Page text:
foamy Banksia roses.")i. 152-3. Story, if unable to superintend his own printing, might have secured the help of some But, after all, what is gained by all these competent corrector ; or, at least, he might fine varieties of words? Might not the picthave set the matter right in his second edi- ure of May have been set quite as well before tion. But what are we to say to such a spec- us without them ? imen of Mr. Story's Latin as the interpreta Good-humored as Mt. Story unquestionstion of the Italian name for spring-primavera bly is, there is yet a kind of flippant super-by " the first true thing" (i 87)? Or whatciliousness about him which is very provokexcuse can be made for the blunders which ing. And in matters connected with religion crowd the page when he displays his knowl-|(which necessarily come often before us in a edge of history? But we must beg the reader book relating to Rome) this is especially anto understand why we notice his blunders, noying, whether it take the form of contemptwhether of language or of history. It is not uous toleration, of indignant denunciation, or that we would blame him for not knowing (which is most usual) of sarcastic badinage. things which he is in nowise bound to know, The explanation of much that offends us in but because he pretends, out of place, to a Mr. Story is to be found at vol. ii. p. 224, knowledge which he really has not; because where he tells us that “ the most careful inhe affects an acquaintance with somewhat vestigations of the catacombs ... have failed recondite books, whereas he seems really to to elicit the slightest indication in favor of know them only through the medium of other the peculiar tenets of the Roman Church rebooks.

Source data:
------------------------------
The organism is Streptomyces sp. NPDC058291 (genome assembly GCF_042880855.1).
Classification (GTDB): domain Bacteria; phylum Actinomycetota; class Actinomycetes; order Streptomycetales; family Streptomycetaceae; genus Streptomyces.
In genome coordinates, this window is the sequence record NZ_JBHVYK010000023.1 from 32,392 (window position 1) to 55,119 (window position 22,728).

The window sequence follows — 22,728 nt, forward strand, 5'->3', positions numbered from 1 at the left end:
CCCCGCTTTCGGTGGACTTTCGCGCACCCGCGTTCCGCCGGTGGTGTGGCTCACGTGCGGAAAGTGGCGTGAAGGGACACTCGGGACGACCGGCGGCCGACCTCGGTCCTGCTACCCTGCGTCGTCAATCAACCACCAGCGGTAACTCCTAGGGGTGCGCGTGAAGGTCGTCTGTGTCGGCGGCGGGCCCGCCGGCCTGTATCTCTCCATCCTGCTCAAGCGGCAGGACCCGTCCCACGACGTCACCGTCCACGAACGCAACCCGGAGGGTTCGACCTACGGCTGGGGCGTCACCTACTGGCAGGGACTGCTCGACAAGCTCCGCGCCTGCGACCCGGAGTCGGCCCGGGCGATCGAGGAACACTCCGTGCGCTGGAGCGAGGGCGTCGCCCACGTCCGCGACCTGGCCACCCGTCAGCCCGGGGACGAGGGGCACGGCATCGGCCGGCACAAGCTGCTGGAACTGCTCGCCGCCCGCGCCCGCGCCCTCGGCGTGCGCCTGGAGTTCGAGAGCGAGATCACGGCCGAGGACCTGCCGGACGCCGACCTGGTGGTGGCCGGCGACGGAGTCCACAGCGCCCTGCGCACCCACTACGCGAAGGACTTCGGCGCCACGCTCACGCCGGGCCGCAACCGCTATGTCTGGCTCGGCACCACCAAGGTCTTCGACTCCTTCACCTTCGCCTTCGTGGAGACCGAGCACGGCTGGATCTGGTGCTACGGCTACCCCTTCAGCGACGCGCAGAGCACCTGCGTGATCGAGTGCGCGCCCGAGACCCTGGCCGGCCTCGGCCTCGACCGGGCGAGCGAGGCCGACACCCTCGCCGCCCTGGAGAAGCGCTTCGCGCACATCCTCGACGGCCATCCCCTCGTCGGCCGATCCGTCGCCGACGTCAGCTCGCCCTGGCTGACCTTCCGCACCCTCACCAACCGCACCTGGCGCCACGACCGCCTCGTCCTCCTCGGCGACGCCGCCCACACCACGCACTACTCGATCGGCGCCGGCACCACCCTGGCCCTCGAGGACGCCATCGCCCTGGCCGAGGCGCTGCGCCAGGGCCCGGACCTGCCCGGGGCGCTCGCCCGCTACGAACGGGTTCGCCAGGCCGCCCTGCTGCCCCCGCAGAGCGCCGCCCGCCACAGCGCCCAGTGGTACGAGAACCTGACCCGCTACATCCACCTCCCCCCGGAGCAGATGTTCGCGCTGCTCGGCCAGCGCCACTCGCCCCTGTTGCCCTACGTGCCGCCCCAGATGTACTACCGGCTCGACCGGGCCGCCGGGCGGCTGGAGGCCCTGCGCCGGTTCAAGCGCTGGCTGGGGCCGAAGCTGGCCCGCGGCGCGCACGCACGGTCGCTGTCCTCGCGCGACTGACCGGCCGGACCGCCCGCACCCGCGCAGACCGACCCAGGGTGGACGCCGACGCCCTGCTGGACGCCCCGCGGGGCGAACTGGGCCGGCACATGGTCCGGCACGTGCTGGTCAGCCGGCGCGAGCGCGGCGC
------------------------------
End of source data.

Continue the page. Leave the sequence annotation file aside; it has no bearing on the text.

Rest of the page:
specting the Trinity, the worship of the VirLittle as we like Mr. Story's learning, we gin, the adoration of saints, or the supremacy relish his wit still less. His jocosity is really of the Pope as Vicar of Christ.” Without overwhelming, and will never leave us any inquiring how this may be, it is enough to peace. · In the midst of descriptions which observe that the doctrine of the Trinity, unought to be simple, he douches us with puns, like those with which it is here strangely tags of quotation distorted to facetious uses, joined as peculiar to Rome, has ample warand other bad jokes of all sorts, in a way that rant in the writings of the ante-Nicene Fais quite distressing; and both in the comic thers ; so that it has no need of any evidence and in the graver parts there are, as is com- from the catacombs. But we quote the pasmon in American writings, too evident traces sage, not with any controversial views, but of a study of cockney models. The style, as in order to furnish a key to Mr. Story's tone might be expected, has all those latest im- on religious matters, and to reprobate the provements which are fast changing our Eng- lack of judgment which has led him to introlish tongue to something very different from duce religious controversy into such a work its older self. Here is a specimen :